But the demise of Pax Americana could have as many economic as political repercussions. The U.S. has to be particularly wary of losing touch with its Gulf allies, especially the Saudis. On Oct. 9, Saudi Arabia's Crown Prince Abdullah warned Israel that the kingdom would not stand idly by if it attacked Lebanon or Syria. "Nobody should think that the kingdom would just watch with its hands tied," he said. His comments raised fears that Saudi Arabia might cut its oil production. At a time of tight markets, that was enough to give a sharp upward jolt to prices once again.

Indeed, there is an eerie resemblance between the present and 1973, when the Arabs punished the West and the U.S. by slashing oil production. Once again, conflict in the Middle East is occurring at a time when there is little spare oil production capacity. That means the oil markets are listening closely to the words of the Saudis, the largest producers, and other big players, trying to divine their intentions. While it seems unlikely that Saudi Arabia would participate in a new embargo, it might come under pressure to be less forthcoming on producing even more oil if that is called for down the road.

Certainly the tight oil situation gives clout to the Iraqi leader, Saddam Hussein, who is posing as champion of the Palestinians. It would be difficult for the world to replace the Iraqis' 2.1 million barrels per day of exports. That gives credibility to Saddam's bellicose statements and hints that he might stop the flow--even if, as some analysts think, he has no intention of halting supplies. The bloodshed also makes it difficult for the Saudis and Egyptians, America's closest Arab allies, to keep Saddam isolated. His rhetoric appeals to the man on the street.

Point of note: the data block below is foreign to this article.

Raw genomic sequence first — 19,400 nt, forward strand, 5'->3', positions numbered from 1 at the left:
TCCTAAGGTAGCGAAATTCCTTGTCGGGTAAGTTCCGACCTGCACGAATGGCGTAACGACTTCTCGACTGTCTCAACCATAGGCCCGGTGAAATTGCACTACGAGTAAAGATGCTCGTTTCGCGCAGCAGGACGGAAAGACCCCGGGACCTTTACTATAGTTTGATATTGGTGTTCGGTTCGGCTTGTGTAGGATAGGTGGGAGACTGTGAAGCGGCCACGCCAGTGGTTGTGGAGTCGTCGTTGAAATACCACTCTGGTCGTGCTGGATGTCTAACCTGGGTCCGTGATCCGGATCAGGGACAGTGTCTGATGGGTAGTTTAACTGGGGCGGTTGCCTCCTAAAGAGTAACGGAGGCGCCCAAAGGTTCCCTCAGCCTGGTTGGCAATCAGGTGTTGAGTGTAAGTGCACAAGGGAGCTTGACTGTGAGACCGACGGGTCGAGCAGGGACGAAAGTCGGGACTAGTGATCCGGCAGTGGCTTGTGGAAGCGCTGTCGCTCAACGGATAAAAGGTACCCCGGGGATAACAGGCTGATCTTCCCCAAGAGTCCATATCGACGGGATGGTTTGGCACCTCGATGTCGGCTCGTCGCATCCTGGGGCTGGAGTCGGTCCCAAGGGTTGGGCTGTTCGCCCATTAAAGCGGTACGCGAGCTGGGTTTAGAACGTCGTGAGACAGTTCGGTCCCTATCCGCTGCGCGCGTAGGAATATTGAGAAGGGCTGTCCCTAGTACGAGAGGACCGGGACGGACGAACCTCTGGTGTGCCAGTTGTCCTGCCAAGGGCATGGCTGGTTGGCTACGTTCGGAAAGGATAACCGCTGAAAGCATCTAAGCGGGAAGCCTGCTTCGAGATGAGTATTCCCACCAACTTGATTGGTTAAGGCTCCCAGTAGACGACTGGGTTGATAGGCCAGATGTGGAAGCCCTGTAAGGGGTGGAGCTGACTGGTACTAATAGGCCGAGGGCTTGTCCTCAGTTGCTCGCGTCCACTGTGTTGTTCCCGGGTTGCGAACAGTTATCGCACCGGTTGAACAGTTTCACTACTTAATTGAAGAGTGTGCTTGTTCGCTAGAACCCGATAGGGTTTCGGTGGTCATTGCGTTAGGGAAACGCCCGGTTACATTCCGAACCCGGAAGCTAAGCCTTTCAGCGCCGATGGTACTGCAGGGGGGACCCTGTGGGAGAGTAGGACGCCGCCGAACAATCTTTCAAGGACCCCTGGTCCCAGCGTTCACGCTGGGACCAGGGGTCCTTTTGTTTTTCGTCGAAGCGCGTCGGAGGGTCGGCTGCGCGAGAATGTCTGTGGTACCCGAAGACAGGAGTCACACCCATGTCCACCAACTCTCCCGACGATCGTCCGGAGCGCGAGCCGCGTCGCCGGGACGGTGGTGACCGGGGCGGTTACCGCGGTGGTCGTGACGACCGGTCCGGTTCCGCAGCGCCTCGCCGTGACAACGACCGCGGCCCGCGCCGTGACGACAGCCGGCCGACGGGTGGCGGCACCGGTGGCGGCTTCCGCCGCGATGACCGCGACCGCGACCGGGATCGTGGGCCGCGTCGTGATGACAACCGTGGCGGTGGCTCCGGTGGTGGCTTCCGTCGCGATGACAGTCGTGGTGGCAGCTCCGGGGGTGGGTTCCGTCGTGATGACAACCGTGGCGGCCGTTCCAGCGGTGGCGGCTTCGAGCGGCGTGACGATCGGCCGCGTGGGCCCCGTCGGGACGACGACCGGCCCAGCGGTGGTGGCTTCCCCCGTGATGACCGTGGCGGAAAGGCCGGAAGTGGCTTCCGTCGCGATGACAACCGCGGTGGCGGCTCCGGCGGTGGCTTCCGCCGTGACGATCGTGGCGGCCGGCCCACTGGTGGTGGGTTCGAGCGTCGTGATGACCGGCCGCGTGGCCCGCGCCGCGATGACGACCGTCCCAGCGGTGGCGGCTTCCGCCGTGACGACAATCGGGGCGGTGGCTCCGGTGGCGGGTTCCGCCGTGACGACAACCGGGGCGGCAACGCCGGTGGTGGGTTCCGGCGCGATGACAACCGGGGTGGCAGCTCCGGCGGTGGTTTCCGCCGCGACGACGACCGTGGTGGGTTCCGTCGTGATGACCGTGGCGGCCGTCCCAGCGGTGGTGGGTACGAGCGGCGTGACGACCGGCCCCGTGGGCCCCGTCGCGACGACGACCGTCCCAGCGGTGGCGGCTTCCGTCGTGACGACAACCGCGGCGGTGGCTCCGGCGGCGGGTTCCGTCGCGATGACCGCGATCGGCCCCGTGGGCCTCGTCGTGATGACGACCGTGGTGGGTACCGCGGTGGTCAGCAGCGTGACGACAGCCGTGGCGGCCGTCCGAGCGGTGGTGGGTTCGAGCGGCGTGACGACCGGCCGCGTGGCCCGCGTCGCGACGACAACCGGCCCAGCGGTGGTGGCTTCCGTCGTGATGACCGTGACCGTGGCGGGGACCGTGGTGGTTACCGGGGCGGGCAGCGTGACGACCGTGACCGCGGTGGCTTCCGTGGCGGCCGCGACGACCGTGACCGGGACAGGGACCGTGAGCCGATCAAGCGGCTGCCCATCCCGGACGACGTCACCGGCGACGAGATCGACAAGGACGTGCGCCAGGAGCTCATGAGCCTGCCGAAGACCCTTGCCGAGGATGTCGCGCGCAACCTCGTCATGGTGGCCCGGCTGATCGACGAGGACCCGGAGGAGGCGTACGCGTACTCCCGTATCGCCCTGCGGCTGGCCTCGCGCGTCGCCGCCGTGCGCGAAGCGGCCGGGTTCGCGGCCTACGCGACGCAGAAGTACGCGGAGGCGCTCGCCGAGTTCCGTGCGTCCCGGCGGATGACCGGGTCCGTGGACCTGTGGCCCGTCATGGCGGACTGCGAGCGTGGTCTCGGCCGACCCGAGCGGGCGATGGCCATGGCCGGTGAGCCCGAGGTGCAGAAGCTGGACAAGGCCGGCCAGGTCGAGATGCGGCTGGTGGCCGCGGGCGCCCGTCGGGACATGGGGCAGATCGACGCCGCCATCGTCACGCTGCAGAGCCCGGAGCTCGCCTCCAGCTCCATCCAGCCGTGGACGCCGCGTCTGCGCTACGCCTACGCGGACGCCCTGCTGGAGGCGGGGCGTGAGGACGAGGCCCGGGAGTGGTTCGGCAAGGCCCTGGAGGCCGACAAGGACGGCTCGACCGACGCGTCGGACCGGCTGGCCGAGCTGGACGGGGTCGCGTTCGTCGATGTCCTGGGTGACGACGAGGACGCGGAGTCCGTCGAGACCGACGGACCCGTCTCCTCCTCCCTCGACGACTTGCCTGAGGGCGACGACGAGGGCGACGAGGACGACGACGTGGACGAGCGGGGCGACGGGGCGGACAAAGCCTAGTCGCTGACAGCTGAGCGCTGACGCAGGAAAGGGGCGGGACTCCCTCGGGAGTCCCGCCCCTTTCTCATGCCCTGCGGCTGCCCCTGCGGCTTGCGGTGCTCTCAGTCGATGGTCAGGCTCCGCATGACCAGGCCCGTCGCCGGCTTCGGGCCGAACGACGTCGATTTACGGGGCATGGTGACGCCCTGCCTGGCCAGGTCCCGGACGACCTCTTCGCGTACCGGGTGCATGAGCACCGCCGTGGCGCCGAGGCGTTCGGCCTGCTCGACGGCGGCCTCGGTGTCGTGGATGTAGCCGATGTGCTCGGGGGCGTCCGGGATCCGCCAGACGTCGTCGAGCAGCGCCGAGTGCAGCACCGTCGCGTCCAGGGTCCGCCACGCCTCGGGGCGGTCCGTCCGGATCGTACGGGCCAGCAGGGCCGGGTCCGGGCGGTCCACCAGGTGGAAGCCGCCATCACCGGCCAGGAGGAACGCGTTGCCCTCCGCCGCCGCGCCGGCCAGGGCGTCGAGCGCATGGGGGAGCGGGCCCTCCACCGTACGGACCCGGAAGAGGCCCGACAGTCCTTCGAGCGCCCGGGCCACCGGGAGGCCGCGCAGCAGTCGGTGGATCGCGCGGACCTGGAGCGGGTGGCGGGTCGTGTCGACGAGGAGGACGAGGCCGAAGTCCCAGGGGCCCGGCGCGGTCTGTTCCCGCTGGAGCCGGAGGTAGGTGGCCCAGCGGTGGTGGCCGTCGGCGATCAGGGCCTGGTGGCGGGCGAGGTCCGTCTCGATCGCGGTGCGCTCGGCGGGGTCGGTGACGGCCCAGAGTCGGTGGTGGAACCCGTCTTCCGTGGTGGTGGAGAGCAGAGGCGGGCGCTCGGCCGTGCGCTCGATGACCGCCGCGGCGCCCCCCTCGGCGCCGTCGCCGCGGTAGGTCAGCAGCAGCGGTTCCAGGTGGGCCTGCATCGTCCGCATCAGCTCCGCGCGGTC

Given all these cross currents, it's close to impossible for the U.S. to find a quick remedy. Of course, Washington must try to to use whatever clout it has with both the Palestinians and the Israelis to bring a halt to open conflict.

More important, the U.S. also needs to rethink its entire approach to the Mideast. Many analysts think that Clinton, despite his recent diplomacy, is in danger of letting a golden opportunity get away. The Israelis and Palestinians presented him with a gift in 1993 when they reached the Oslo agreement. Of course, Clinton had bad luck in the form of Israeli Prime Minister Yitzhak Rabin's assassination in 1995 and the 1996-99 prime ministerial term of the obstructionist Benjamin Netanyahu. But Clinton's Mideast negotiators also frittered away time with touchy-feely diplomacy that, until the near miss at Camp David in August, added little.

A reexamination of U.S. policy toward the region is in order, including a hard look at the increasingly ineffective 10-year-old sanctions against Iraq. And there should be some straight talk with the Saudis and Egyptians about what they expect of the U.S. and what the U.S. expects of them--in particular when it comes to the peace process. It's too late for the dying Clinton Administration to carry out such a reappraisal. The election of a new President will provide a fresh start.